Modern operating systems do not give you direct access to hardware RAM and instead abstract it in so called virtual memory, which it maps to RAM on demand. Each process is usually given its own private copy of the complete address space. This allows the OS to move a process' memory around in RAM at runtime or even swap it out to disk. This happens transparently, i.e. a process is not notified of such a relocation and needs not have code to handle this. (Some real time applications might use techniques to prevent having its memory swapped out).
When linking object files to an executable or a dynamic library, the linker statically allocates memory for the cpu instructions of a function/method and for all global variables. When the os loads the executable or dynamic library, it maps this pre-allocated memory into real memory.
On startup, each thread receives a private memory area called the stack. Each time you call a function/method, the compiler inserts code to automatically allocate (by incrementing the stack pointer) enough memory from the stack to hold all parameters, local variables and the return value (if any) the function/method uses. If the compiler determines that it is sufficient to leave some variables in processor registers, it does not allocate memory on the stack for it. When the function/method returns, it runs code generated by the compiler to free (by decrementing the stack pointer) this memory. Note that the destructors of any objects on the stack will be called when the block they are defined in exits, which might be a long time before returning. Also, the compiler is free to reuse the alloacated memory as it sees fit.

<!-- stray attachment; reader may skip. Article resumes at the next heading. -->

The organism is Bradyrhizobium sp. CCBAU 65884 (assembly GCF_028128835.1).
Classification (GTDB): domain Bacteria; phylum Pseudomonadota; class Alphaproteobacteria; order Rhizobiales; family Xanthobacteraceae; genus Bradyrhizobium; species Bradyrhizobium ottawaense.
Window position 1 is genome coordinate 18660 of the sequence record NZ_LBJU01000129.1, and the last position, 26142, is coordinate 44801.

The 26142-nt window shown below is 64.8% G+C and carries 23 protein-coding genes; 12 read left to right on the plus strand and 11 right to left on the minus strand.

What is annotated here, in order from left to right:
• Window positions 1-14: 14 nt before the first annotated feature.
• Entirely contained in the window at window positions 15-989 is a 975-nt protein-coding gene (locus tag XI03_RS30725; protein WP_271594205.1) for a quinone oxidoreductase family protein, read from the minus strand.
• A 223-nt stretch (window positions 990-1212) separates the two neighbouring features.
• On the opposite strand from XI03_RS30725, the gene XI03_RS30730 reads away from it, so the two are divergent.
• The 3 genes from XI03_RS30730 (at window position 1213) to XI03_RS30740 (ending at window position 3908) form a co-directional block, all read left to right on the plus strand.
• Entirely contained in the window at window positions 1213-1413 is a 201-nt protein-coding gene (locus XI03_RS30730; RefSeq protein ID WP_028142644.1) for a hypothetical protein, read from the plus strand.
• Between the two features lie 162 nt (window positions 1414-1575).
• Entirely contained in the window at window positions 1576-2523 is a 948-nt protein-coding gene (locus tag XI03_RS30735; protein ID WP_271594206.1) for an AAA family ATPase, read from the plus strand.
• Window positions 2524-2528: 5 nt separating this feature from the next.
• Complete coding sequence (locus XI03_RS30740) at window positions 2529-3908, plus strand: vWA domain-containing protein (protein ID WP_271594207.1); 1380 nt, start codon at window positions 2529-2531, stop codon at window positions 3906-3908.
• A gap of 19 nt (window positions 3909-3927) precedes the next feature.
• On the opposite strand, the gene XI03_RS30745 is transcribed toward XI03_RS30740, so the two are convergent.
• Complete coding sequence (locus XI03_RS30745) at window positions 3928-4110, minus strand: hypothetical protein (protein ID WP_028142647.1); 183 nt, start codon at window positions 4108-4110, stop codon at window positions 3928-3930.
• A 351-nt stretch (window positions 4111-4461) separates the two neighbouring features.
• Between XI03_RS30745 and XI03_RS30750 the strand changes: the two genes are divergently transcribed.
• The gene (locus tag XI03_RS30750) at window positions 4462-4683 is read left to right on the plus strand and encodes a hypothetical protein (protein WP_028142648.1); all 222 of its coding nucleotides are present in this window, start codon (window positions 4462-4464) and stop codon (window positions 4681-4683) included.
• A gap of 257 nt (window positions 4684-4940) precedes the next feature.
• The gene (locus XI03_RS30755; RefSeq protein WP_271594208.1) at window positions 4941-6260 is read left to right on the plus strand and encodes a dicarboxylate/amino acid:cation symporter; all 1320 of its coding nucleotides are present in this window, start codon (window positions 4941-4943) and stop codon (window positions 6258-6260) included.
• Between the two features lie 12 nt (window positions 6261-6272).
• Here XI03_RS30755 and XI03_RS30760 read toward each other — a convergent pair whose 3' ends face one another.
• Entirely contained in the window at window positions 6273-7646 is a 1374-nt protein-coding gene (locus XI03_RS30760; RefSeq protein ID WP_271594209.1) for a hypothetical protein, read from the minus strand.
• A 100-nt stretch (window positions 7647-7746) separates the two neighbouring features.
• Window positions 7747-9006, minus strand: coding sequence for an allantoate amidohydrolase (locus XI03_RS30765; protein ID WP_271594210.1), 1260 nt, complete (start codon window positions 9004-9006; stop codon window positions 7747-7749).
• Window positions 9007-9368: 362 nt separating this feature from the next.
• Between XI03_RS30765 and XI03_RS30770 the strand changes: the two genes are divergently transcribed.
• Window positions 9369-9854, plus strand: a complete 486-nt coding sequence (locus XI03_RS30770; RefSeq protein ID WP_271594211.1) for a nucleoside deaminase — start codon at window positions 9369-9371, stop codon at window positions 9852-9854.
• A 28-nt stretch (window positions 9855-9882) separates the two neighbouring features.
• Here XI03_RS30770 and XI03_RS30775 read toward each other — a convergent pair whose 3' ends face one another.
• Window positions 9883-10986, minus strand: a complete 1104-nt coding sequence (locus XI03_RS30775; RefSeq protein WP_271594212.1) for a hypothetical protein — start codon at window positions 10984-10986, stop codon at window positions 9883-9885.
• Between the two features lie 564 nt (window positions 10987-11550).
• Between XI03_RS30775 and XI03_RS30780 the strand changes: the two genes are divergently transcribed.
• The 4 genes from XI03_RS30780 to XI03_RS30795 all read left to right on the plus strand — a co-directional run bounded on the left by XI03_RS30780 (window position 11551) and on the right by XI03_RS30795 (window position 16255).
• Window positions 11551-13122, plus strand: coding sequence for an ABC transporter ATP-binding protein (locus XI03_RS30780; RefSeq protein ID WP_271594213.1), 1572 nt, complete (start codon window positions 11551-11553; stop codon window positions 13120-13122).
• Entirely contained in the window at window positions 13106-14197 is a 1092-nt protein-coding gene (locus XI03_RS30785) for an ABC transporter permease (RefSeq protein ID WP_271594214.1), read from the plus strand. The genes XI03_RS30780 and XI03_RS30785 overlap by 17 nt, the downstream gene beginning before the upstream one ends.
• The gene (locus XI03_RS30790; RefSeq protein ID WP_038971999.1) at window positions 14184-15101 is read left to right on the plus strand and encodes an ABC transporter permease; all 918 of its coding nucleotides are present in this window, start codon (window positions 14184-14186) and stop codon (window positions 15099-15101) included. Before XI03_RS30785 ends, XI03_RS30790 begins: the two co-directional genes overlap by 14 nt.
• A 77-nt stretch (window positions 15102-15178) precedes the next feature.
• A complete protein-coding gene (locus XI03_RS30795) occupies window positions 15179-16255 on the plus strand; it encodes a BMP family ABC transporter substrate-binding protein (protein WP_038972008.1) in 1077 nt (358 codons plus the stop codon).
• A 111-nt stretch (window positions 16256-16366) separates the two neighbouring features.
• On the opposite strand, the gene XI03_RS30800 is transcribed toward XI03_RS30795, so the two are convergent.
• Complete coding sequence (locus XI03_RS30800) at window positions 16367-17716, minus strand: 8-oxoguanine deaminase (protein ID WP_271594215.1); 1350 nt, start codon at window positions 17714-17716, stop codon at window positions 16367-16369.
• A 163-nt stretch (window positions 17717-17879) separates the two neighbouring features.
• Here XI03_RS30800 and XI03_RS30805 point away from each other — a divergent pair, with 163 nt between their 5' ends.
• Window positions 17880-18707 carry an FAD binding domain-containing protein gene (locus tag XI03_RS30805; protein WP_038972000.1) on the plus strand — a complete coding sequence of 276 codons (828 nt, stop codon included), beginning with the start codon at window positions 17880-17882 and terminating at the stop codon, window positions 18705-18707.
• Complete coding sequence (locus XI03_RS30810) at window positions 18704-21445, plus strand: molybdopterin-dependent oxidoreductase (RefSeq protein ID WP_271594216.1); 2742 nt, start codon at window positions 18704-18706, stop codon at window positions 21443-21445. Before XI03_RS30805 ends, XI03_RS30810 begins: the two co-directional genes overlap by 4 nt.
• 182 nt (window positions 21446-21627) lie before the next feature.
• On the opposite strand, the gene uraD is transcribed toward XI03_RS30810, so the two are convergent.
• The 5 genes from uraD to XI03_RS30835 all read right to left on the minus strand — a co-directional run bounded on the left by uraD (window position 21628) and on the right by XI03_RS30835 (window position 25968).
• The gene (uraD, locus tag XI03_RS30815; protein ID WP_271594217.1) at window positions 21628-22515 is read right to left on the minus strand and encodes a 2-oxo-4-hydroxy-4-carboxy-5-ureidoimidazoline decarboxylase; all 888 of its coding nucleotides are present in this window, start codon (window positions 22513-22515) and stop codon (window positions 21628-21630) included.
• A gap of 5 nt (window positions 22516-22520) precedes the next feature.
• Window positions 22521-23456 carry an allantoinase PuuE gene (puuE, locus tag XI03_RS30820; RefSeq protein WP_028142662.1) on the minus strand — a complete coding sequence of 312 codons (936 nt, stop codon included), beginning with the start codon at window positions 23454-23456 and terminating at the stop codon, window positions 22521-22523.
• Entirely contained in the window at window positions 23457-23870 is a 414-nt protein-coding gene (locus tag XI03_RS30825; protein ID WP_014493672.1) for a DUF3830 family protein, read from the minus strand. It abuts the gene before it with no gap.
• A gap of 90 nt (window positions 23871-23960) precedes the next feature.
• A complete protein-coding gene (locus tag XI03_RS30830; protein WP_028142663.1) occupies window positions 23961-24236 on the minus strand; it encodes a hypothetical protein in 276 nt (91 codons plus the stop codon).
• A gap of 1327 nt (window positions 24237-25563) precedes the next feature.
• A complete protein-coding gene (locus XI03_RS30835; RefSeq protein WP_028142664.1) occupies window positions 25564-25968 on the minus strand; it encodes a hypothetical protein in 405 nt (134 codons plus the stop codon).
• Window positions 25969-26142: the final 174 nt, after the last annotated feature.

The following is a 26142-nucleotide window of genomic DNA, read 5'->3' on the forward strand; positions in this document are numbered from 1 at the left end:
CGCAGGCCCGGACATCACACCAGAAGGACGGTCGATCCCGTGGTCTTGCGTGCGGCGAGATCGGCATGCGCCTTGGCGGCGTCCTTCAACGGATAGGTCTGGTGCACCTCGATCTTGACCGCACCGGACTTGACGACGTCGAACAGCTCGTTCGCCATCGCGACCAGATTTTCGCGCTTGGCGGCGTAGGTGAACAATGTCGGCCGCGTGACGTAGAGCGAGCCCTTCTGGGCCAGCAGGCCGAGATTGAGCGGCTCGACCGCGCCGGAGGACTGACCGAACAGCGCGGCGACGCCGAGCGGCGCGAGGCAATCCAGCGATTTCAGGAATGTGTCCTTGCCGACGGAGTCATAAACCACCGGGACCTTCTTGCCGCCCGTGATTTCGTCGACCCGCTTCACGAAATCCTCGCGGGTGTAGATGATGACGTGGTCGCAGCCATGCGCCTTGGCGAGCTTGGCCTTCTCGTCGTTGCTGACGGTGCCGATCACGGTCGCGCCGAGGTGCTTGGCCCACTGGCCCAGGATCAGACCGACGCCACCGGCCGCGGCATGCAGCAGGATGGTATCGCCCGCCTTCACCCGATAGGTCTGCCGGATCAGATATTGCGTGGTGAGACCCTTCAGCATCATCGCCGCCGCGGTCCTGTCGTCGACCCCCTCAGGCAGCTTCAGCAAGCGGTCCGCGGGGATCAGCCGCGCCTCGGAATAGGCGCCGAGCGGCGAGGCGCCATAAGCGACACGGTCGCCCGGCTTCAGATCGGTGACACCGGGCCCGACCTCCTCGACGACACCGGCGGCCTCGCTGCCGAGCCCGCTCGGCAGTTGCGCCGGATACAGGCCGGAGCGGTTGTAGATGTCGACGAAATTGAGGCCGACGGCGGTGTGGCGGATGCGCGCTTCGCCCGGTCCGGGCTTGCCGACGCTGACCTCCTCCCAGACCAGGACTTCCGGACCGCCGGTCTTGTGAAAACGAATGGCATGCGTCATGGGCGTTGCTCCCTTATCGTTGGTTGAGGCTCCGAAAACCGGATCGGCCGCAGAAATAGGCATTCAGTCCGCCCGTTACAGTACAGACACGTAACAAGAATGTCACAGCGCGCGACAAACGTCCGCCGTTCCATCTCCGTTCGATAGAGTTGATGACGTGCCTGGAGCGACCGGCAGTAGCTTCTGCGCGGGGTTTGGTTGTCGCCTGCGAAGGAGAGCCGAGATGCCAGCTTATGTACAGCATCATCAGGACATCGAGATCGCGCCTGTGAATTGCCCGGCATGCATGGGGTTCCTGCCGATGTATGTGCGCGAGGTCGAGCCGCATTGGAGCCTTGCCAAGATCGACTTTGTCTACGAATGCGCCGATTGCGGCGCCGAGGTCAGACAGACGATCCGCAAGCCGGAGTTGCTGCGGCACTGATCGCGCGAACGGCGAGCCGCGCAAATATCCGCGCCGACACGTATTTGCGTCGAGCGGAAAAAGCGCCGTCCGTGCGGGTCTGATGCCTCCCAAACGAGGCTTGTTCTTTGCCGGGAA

When an exception is thrown, the compiler compiler inserts special code that knows the layout of the stack and that can unwind it until finding a suitable exception handler.
As opposed to this, memory on the heap is allocated using
delete, for which the compiler inserts code to request or release memory using a system library.
Please note that this is a simplified description to give you an idea of how memory allocation works.